Saturday, December 17, 2005

Wiretapping for freedom: the president's secrets revealed

In the 1978 movie Heaven Can Wait, there is a memorable scene in which heavenly administrator James Mason calls off an overly aggressive subordinate who is trying to shout down a man who insists that a mistake has been made.

"The probability of an individual being right," Mason states calmly, "increases in direct proportion to the energy expended trying to prove him wrong."

On Saturday President Bush threw out the weekly radio address he had already taped and spoke to the nation live from the White House's Roosevelt Room. He slammed the United States Senate for arguing with him about the Patriot Act and he accused the New York Times of endangering the country by revealing that he has authorized secret wiretaps of U.S. citizens without first getting warrants.

The Saturday speech followed a week of presidential speeches defending his policy in Iraq and his conduct of the war on terror. It preceded a live address to the nation on Sunday evening on the same subject.

That's a lot of energy expended trying to prove his critics wrong.

President Bush accused a bipartisan group of senators of being irresponsible and endangering the lives of Americans by blocking reauthorization of the Patriot Act. The senators believed that the law, which would permit federal agents to break into your home and search it without informing you for thirty days, lacked sufficient protections for the civil liberties of innocent citizens.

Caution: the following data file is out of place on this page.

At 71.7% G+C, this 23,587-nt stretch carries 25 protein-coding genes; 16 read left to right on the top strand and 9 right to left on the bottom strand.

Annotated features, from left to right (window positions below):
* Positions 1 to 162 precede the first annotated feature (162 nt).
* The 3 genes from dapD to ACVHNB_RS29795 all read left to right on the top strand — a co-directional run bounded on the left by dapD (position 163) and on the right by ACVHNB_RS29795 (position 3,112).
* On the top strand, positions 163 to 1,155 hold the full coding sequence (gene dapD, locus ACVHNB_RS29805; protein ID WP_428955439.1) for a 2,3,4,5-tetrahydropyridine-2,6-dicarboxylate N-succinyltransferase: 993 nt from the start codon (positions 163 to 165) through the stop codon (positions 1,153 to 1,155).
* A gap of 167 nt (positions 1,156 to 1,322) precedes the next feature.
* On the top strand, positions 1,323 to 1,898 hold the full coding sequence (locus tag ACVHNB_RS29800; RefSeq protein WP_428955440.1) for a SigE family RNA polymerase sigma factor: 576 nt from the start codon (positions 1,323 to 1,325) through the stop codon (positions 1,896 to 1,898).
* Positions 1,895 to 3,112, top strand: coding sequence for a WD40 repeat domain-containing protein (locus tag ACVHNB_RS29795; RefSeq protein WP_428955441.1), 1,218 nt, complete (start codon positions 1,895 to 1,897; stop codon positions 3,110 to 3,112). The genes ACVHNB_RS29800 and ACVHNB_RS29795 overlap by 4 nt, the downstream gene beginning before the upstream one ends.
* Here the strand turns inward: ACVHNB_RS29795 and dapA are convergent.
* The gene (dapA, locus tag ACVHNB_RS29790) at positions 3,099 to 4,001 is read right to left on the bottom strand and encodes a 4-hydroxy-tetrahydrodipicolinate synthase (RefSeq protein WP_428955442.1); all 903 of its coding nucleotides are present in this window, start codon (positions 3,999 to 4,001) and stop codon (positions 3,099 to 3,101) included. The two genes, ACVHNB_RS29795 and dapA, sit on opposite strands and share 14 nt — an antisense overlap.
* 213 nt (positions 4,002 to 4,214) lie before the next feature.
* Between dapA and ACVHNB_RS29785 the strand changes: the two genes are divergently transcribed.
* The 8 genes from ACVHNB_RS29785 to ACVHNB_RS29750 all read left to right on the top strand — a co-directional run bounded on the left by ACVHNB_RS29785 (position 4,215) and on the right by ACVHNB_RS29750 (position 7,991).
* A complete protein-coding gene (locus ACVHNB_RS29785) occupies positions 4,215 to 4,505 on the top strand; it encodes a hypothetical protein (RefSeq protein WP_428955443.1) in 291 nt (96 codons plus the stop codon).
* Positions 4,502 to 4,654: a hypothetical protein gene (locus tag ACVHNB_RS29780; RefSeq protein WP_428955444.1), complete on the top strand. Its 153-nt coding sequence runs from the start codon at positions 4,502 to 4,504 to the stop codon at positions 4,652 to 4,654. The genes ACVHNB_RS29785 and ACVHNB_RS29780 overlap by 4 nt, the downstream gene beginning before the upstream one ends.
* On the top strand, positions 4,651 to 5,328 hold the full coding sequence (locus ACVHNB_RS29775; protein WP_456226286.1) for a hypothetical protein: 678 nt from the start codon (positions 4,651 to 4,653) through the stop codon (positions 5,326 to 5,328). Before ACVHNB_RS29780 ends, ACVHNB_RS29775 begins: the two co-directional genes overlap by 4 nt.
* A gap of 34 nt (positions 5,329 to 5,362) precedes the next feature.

President Bush said he must have this authority in order to protect the lives of Americans.

The New York Times reported Friday, after holding the story for a year, that the White House has authorized the ultra-secret National Security Agency to use its vast technological resources to eavesdrop on Americans without following the legal requirements of the 1978 Foreign Intelligence Surveillance Act. That law set up a special, secret court to authorize eavesdropping on suspected terrorists. Instead, President Bush signed a secret executive order allowing the NSA to wiretap Americans without a warrant from any court.

President Bush said he must have this authority in order to protect the lives of Americans.

The president said our freedom and way of life are under attack by brutal enemies who killed nearly 3,000 innocent Americans.

Yes, well, it's always something.

Our freedom and way of life have been threatened by Indian raids, civil war, two world wars, Sputnik, nuclear annihilation, inflation, malaise and terrorists with sharp objects. The Constitution doesn't give the president the power to do whatever he thinks necessary whenever our freedom and way of life are threatened.

In fact, nowhere in the presidential oath of office does the president swear to protect and defend the people of the United States. He takes an oath to protect and defend the Constitution of the United States.

The president said he is acting under his constitutional authority as Commander-in-Chief and by authority of Congress' 2001 Joint Authorization for Use of Military Force.

That's an interesting viewpoint. It suggests that the president's powers to suspend the Bill of Rights are unlimited during a time of war, and that the war does not actually have to be declared by Congress, but may be infinitely expanded by the president from a thin and specific authorization to use military force in one instance.

It's one more thing to explore with Judge Samuel Alito in next month's confirmation hearings.

Freedom is protected in this country not by a president with unlimited power, but by a Constitution that limits and divides the power of the federal government. Under the Fourth Amendment, you are not obligated to prove to the government on any given day that you have done nothing wrong. The government is obligated to prove to a judge that there is probable cause to search your home for specific evidence.

If the president doesn't like it, he can suggest an amendment to the Constitution that repeals the Fourth Amendment or adds a provision that states, "Except when the president thinks it's necessary."

Let's all tune in Sunday night and see if he does.

Copyright 2005